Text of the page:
Two or three times a year, someone on the Internet writes a post about giving gifts to teachers that is trying to be helpful. I try to look at them in the best possible light and I try to remember that the authors really are trying to be helpful. Unfortunately, they also always make me feel incredibly uncomfortable, especially when the author prefaces her post by saying, “I am a teacher, so I know.” The articles are not the same, but they have the same message: Don’t buy this gift or that for a teacher. She won’t really like. He won’t want to keep it. She will smile and accept it and throw it in the trash. He would rather you gave him something else.
It makes me sad.
Very, very sad.
You see, I was one of those kids who each year gave his teachers the same gift: a coffee mug with some chocolates inside and a thank you note. I was one of those kids that came from a large family (five older brothers and two younger sisters) and so many of my teachers had taught many Valencic children over the year. And I was one of those kids that came from a family that was not wealthy. In all honesty, we were somewhere between poverty and lower middle class. I don’t write that in an effort to shame my parents. I don’t write that to garner sympathy. I write it because it was the reality of my childhood, but it was a reality that I was mostly unaware of. My parents always made sure we had life’s essentials: food, shelter, clothing, love, and books. But because of our financial situation and because of the size of my family, it wasn’t feasible to provide costly gifts for all of those teachers. But my parents wanted to make sure that we knew that our teachers were important, and gifts around the holiday season were one way of doing that.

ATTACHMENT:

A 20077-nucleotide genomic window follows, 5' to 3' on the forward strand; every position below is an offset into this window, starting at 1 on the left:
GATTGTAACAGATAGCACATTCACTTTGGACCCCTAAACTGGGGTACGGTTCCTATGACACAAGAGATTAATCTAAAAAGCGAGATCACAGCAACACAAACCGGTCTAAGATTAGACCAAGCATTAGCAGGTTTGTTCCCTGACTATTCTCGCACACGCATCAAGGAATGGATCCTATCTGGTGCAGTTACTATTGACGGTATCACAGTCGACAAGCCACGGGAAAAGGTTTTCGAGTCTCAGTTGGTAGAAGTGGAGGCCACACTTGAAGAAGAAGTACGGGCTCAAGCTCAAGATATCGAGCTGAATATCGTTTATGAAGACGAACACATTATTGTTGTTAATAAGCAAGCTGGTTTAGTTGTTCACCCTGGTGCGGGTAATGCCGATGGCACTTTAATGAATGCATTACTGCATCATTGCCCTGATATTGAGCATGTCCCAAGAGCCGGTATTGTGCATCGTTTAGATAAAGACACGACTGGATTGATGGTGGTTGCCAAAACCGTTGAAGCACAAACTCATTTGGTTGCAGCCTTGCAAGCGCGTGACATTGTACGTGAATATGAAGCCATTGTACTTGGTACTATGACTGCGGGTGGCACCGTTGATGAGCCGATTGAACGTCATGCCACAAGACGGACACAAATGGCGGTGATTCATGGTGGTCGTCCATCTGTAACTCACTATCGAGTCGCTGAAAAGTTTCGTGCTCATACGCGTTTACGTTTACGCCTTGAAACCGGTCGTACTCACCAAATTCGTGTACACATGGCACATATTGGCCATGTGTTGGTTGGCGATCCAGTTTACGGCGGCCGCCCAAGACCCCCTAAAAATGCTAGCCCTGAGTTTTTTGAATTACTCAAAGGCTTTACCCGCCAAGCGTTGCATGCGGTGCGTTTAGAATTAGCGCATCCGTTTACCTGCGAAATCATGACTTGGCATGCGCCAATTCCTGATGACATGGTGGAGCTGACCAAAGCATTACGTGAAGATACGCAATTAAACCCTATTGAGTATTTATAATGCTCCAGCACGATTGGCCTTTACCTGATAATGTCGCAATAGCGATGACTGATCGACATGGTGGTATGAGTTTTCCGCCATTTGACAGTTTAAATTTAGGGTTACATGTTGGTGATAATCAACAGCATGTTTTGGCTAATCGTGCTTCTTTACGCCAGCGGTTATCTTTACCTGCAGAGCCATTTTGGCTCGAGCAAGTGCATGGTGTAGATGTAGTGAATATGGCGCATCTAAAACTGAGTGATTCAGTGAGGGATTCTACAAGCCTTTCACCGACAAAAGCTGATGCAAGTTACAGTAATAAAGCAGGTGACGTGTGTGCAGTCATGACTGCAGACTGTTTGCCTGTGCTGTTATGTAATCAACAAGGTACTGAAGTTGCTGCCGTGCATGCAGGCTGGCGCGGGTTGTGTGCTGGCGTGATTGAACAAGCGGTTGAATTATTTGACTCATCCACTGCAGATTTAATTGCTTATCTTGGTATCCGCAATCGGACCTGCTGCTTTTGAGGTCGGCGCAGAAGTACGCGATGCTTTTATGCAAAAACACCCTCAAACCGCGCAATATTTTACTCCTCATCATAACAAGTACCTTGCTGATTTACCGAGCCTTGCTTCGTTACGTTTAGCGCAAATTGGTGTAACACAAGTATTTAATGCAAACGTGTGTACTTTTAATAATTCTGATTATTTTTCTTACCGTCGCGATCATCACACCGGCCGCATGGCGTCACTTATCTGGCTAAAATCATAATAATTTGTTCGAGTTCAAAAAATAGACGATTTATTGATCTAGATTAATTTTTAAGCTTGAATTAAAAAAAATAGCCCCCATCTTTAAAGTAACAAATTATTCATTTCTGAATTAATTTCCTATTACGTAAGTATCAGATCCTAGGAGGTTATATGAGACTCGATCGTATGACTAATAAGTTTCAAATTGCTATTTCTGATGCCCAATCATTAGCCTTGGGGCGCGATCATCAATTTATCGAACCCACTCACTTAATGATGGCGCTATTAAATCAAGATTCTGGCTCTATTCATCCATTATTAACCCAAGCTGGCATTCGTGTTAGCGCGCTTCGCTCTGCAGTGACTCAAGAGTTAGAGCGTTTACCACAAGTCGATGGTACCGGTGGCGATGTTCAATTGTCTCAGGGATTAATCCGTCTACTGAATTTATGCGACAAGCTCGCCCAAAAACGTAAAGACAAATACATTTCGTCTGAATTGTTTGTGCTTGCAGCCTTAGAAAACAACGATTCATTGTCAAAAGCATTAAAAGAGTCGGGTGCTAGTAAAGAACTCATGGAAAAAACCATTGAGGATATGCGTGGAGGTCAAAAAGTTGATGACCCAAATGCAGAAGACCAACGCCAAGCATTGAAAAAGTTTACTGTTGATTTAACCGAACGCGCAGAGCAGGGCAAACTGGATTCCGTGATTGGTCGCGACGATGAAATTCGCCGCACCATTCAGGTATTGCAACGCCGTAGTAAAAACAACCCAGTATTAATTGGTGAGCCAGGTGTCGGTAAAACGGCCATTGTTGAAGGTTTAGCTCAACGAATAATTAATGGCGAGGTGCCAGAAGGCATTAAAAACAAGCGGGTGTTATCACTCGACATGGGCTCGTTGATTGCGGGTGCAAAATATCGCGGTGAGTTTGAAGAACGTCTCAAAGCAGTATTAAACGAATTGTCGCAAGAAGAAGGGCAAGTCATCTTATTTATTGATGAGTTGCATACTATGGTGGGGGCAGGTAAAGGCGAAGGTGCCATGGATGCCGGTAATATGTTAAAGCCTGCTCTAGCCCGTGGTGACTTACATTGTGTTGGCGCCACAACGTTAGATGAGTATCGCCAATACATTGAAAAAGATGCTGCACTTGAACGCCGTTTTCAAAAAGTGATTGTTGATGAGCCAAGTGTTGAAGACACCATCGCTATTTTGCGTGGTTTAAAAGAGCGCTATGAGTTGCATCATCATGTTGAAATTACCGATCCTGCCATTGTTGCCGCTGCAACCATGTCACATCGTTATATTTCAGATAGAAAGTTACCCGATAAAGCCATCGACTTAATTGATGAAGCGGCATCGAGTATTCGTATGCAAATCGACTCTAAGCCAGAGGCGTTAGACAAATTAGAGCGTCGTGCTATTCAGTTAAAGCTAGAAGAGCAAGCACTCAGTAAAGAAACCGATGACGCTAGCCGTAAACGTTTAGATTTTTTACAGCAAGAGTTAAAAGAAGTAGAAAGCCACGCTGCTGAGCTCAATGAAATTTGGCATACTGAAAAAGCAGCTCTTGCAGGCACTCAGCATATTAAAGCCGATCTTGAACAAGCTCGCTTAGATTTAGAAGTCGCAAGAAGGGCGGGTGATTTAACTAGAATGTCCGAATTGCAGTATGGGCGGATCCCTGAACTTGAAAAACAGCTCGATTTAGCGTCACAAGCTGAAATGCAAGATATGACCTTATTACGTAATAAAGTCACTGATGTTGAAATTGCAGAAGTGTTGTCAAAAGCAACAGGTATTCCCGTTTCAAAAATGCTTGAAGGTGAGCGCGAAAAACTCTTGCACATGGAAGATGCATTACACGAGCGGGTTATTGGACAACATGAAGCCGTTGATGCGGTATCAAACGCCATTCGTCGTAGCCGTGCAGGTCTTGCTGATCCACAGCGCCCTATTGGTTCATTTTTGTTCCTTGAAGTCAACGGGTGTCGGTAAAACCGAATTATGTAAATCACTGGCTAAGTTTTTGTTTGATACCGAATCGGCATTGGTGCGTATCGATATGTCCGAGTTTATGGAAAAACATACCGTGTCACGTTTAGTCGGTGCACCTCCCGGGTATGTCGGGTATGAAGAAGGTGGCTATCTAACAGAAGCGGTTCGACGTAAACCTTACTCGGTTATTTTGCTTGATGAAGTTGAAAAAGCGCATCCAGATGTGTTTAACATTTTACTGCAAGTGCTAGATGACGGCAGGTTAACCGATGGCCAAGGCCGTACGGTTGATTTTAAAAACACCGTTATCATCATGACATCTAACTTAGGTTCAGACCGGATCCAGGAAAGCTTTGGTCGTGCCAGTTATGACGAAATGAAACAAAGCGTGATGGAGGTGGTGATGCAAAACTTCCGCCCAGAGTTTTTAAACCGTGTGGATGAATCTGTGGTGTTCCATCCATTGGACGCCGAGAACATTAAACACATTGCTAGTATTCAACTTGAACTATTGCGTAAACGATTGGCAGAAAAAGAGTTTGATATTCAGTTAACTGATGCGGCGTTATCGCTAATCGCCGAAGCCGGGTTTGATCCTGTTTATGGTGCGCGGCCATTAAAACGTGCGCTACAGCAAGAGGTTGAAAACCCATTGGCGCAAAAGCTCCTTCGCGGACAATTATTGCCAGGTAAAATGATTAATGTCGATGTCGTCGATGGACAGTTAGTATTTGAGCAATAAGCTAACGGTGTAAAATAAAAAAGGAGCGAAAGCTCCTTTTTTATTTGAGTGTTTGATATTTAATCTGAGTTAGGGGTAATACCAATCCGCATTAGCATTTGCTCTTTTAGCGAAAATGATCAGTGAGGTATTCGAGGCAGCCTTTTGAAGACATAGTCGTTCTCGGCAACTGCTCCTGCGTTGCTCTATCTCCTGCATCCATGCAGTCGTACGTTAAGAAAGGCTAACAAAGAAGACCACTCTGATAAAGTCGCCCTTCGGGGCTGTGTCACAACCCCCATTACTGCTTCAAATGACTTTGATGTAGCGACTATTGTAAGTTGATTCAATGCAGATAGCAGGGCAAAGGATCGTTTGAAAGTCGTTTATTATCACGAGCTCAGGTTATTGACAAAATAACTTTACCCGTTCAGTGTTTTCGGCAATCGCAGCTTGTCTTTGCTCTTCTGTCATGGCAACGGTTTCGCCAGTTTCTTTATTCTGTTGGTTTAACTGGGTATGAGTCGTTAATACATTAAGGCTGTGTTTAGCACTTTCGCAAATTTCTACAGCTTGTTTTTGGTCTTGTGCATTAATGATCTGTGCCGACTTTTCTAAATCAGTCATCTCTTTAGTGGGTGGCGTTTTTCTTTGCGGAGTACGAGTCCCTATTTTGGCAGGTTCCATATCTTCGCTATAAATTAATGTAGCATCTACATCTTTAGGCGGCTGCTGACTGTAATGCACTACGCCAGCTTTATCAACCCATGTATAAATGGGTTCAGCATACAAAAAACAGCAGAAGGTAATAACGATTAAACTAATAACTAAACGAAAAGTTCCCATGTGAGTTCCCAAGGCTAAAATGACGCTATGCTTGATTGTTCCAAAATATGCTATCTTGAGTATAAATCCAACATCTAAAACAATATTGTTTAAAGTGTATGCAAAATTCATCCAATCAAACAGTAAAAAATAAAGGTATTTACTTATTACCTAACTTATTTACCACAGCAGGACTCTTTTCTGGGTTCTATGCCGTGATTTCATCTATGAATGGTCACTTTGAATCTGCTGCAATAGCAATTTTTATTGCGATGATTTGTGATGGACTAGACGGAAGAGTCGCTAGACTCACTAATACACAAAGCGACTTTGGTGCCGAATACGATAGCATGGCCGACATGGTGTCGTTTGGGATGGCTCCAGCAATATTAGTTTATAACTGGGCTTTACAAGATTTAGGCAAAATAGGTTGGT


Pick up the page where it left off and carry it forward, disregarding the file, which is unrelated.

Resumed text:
So when I see a blog post that tells parents to stop giving coffee cups, chocolates, homemade treats, lotions, soaps, ornaments, knickknacks, flowers, plants, etc. I can’t stay silent. I can’t let my lack of a voice be a passive consent to such words. So I am writing a rare weekend blog post, writing much more personally than I usually do here, and asking all parents to please, please, please, please ignore those posts. Don’t believe the person who says the teacher doesn’t appreciate the gift. Don’t buy into the notion that there are “right” and “wrong” gifts for a teacher. And please, please, please, please, please do not feel like you are obligated to purchase, make, or send a gift for your child’s teacher. Once something is an obligation, it is no longer a gift; it is tribute. And that is the last thing I want any child or parent to feel that they have to provide.